Zoologists have found that birds have self-control and that it is associated with high intelligence

(ORDO NEWS) — Scientists from the University of Cambridge have found that highly intelligent Eurasian jays have good self-control similar results have previously been obtained for humans.

Jays Garrulus glandarius are representatives of the corvid family, which are often called “feathered monkeys” for their high intelligence.

Corvids have been known to hide food, saving it for the future. The researchers speculated that this feature may have contributed to the evolution of self-control in these birds.

The scientists designed an experiment inspired by the 1972 Stanford Marshmallow Test, in which children were given the choice between one marshmallow immediately or two marshmallows a few minutes later.

Instead of marshmallows, the jays were offered their favorite treat (mealworms) a few minutes later, or bread and cheese right now.

All birds in the experiment waited for the mealworm. Jay J-Lo turned out to be the best, who waited for a treat for five minutes (the authors of the work note that they themselves were tired of waiting for the bird to break), and the worst were Dolci and Homer, who waited only 20 seconds. The best birds then received the highest scores on intelligence tests.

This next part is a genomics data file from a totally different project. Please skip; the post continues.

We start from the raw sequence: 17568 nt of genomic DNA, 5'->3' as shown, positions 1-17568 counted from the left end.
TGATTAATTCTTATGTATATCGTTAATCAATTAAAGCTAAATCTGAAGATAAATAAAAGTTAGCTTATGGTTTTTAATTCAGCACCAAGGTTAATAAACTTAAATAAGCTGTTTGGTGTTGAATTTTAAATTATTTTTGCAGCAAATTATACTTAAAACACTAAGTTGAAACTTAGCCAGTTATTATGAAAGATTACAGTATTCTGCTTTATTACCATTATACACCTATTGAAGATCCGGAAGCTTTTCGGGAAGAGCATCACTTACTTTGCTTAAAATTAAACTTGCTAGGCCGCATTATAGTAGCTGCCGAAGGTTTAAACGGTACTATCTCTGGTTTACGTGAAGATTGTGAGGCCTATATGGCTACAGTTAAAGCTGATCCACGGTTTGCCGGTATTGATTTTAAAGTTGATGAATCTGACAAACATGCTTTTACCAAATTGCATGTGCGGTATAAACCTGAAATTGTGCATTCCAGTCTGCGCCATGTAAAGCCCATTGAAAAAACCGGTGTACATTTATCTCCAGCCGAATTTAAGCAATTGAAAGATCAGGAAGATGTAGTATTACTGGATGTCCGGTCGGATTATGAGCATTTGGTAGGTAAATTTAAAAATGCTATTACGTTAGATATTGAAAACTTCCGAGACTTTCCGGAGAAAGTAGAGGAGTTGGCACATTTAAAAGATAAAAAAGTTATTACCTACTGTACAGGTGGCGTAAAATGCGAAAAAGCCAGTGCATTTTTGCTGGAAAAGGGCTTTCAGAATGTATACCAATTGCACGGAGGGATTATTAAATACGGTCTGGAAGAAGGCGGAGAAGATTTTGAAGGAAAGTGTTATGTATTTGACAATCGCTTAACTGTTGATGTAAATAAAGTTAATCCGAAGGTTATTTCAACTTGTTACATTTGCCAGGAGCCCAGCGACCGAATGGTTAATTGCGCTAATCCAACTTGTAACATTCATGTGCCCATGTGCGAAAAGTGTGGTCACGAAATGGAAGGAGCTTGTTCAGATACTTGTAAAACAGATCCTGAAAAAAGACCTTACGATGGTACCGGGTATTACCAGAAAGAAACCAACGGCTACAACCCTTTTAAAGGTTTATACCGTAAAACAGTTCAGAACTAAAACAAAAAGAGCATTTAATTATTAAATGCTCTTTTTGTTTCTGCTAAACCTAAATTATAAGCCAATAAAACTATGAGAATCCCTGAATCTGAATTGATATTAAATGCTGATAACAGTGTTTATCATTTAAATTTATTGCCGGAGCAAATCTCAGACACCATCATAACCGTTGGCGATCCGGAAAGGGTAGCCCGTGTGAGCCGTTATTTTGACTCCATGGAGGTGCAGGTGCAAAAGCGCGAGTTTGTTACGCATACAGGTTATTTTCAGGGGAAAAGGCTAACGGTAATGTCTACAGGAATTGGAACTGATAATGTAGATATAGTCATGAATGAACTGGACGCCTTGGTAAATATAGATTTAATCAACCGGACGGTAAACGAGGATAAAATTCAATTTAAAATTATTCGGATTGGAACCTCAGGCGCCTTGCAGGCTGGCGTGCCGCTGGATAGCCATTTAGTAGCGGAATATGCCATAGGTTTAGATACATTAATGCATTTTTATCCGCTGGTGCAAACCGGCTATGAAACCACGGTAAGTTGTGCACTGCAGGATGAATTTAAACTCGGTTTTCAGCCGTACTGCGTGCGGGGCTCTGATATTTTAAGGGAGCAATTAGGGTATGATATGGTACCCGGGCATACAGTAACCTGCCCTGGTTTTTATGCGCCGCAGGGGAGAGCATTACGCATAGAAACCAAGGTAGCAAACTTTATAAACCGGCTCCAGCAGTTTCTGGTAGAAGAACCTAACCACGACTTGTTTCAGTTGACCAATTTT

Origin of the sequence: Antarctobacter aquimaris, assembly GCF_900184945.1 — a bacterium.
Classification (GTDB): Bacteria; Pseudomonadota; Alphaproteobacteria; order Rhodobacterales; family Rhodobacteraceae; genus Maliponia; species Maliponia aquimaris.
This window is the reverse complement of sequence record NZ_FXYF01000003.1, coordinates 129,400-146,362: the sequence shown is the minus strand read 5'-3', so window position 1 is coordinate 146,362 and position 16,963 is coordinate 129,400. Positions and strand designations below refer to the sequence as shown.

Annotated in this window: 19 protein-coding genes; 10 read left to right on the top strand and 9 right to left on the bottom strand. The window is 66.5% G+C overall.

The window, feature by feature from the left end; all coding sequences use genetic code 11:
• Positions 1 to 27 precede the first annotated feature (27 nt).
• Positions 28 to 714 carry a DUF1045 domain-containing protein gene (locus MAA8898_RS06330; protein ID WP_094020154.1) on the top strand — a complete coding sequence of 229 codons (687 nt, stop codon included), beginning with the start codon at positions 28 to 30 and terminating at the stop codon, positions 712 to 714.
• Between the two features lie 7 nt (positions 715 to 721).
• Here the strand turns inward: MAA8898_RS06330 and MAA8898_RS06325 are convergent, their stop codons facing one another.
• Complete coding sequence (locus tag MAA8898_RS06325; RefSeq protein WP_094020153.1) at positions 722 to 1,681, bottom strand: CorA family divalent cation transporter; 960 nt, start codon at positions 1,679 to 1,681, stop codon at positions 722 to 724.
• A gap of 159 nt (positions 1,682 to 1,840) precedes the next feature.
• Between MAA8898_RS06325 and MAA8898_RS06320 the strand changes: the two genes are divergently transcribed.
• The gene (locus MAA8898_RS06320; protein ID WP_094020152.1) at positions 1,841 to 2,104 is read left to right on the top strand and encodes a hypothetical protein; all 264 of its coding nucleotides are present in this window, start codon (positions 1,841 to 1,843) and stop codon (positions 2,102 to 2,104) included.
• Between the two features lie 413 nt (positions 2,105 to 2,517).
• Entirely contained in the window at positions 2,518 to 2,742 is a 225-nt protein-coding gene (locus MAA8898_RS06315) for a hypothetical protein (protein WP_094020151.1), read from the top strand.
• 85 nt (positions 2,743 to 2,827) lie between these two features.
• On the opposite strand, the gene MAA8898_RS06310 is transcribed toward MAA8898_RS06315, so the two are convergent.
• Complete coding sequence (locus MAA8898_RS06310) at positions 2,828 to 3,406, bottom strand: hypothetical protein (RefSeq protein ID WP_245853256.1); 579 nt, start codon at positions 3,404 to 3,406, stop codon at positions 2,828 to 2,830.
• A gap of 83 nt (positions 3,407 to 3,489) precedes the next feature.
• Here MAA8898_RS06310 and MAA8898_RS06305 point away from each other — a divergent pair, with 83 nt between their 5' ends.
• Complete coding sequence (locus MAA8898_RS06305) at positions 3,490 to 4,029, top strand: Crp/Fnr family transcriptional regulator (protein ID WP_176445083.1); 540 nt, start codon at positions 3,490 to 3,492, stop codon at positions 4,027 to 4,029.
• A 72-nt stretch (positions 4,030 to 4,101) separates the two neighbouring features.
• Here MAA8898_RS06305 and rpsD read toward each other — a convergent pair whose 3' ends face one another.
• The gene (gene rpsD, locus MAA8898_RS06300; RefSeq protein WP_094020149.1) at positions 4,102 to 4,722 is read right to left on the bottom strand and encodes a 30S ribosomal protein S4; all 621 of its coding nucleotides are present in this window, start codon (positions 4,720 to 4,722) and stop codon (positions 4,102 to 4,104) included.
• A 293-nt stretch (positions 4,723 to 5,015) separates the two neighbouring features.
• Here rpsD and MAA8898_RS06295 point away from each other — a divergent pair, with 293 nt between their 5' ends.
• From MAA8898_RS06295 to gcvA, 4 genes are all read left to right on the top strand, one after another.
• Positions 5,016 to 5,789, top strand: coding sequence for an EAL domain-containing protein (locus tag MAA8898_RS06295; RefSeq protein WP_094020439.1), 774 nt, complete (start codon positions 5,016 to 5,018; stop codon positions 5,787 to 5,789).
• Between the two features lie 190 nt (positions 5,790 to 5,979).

The jays averted their gaze from bread or cheese when presented to them, as if to distract themselves from temptation. Similar behavior is observed in chimpanzees and children.

The jays also adjusted their self-control according to circumstances: in another experiment where the worm was visible but always out of reach, the jays always ate the bread or cheese that was available. This flexibility shows that jays only delay gratification when it is warranted.

This is the first evidence of a link between self-control and intelligence in birds. The work shows that a link between intelligence and self-control exists in unrelated animals. This may mean that self-control has evolved several times over the course of evolution.

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